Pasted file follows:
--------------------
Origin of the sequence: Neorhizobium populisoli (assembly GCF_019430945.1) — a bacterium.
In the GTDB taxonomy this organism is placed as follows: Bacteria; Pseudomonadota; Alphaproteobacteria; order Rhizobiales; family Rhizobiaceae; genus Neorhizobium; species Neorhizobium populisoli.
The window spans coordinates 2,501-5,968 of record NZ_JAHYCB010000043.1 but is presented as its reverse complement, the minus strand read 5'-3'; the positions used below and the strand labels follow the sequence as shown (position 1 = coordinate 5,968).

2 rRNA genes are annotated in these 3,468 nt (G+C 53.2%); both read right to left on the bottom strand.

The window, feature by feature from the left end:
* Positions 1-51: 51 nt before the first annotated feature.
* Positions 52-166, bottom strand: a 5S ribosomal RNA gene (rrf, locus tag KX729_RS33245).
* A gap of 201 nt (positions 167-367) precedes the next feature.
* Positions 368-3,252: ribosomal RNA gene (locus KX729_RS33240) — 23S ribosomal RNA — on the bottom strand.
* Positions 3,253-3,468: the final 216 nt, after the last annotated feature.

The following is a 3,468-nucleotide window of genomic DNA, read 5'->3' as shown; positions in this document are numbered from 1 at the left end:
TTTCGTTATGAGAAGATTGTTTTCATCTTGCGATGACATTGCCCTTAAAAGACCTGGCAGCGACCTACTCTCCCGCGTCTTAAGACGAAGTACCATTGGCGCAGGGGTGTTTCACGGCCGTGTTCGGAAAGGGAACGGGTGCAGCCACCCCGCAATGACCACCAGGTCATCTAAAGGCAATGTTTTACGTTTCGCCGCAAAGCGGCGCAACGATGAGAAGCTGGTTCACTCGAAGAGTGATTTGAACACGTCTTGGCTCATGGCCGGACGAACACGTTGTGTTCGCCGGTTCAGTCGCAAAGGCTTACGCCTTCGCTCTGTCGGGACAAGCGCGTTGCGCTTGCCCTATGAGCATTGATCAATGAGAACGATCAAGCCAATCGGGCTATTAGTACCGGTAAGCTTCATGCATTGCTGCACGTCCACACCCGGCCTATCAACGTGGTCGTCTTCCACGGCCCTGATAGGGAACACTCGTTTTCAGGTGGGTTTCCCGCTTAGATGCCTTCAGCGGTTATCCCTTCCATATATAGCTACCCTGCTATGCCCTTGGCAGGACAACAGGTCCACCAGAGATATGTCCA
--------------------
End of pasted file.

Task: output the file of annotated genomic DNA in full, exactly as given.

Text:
Origin of the sequence: Neorhizobium populisoli (assembly GCF_019430945.1) — a bacterium.
In the GTDB taxonomy this organism is placed as follows: Bacteria; Pseudomonadota; Alphaproteobacteria; order Rhizobiales; family Rhizobiaceae; genus Neorhizobium; species Neorhizobium populisoli.
The window spans coordinates 2,501-5,968 of record NZ_JAHYCB010000043.1 but is presented as its reverse complement, the minus strand read 5'-3'; the positions used below and the strand labels follow the sequence as shown (position 1 = coordinate 5,968).

2 rRNA genes are annotated in these 3,468 nt (G+C 53.2%); both read right to left on the bottom strand.

The window, feature by feature from the left end:
* Positions 1-51: 51 nt before the first annotated feature.
* Positions 52-166, bottom strand: a 5S ribosomal RNA gene (rrf, locus tag KX729_RS33245).
* A gap of 201 nt (positions 167-367) precedes the next feature.
* Positions 368-3,252: ribosomal RNA gene (locus KX729_RS33240) — 23S ribosomal RNA — on the bottom strand.
* Positions 3,253-3,468: the final 216 nt, after the last annotated feature.

The following is a 3,468-nucleotide window of genomic DNA, read 5'->3' as shown; positions in this document are numbered from 1 at the left end:
TTTCGTTATGAGAAGATTGTTTTCATCTTGCGATGACATTGCCCTTAAAAGACCTGGCAGCGACCTACTCTCCCGCGTCTTAAGACGAAGTACCATTGGCGCAGGGGTGTTTCACGGCCGTGTTCGGAAAGGGAACGGGTGCAGCCACCCCGCAATGACCACCAGGTCATCTAAAGGCAATGTTTTACGTTTCGCCGCAAAGCGGCGCAACGATGAGAAGCTGGTTCACTCGAAGAGTGATTTGAACACGTCTTGGCTCATGGCCGGACGAACACGTTGTGTTCGCCGGTTCAGTCGCAAAGGCTTACGCCTTCGCTCTGTCGGGACAAGCGCGTTGCGCTTGCCCTATGAGCATTGATCAATGAGAACGATCAAGCCAATCGGGCTATTAGTACCGGTAAGCTTCATGCATTGCTGCACGTCCACACCCGGCCTATCAACGTGGTCGTCTTCCACGGCCCTGATAGGGAACACTCGTTTTCAGGTGGGTTTCCCGCTTAGATGCCTTCAGCGGTTATCCCTTCCATATATAGCTACCCTGCTATGCCCTTGGCAGGACAACAGGTCCACCAGAGATATGTCCA